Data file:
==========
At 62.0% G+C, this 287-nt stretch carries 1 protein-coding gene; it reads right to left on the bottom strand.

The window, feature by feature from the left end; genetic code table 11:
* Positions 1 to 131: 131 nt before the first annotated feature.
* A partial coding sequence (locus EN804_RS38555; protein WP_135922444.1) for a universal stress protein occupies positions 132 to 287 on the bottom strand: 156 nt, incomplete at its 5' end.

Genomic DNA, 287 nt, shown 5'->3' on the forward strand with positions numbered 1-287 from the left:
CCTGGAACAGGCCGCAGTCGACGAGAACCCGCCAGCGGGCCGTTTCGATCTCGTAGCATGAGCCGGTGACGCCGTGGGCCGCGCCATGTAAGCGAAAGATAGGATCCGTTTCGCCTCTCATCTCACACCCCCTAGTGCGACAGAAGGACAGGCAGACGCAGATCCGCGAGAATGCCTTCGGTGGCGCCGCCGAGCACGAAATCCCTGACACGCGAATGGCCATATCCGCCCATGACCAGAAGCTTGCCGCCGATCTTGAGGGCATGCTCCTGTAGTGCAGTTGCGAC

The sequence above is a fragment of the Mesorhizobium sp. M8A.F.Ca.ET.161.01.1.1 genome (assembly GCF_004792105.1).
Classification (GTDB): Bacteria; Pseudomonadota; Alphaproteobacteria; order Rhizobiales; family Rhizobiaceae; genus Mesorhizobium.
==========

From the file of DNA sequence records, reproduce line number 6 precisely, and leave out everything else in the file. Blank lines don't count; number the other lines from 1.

CCTGGAACAGGCCGCAGTCGACGAGAACCCGCCAGCGGGCCGTTTCGATCTCGTAGCATGAGCCGGTGACGCCGTGGGCCGCGCCATGTAAGCGAAAGATAGGATCCGTTTCGCCTCTCATCTCACACCCCCTAGTGCGACAGAAGGACAGGCAGACGCAGATCCGCGAGAATGCCTTCGGTGGCGCCGCCGAGCACGAAATCCCTGACACGCGAATGGCCATATCCGCCCATGACCAGAAGCTTGCCGCCGATCTTGAGGGCATGCTCCTGTAGTGCAGTTGCGAC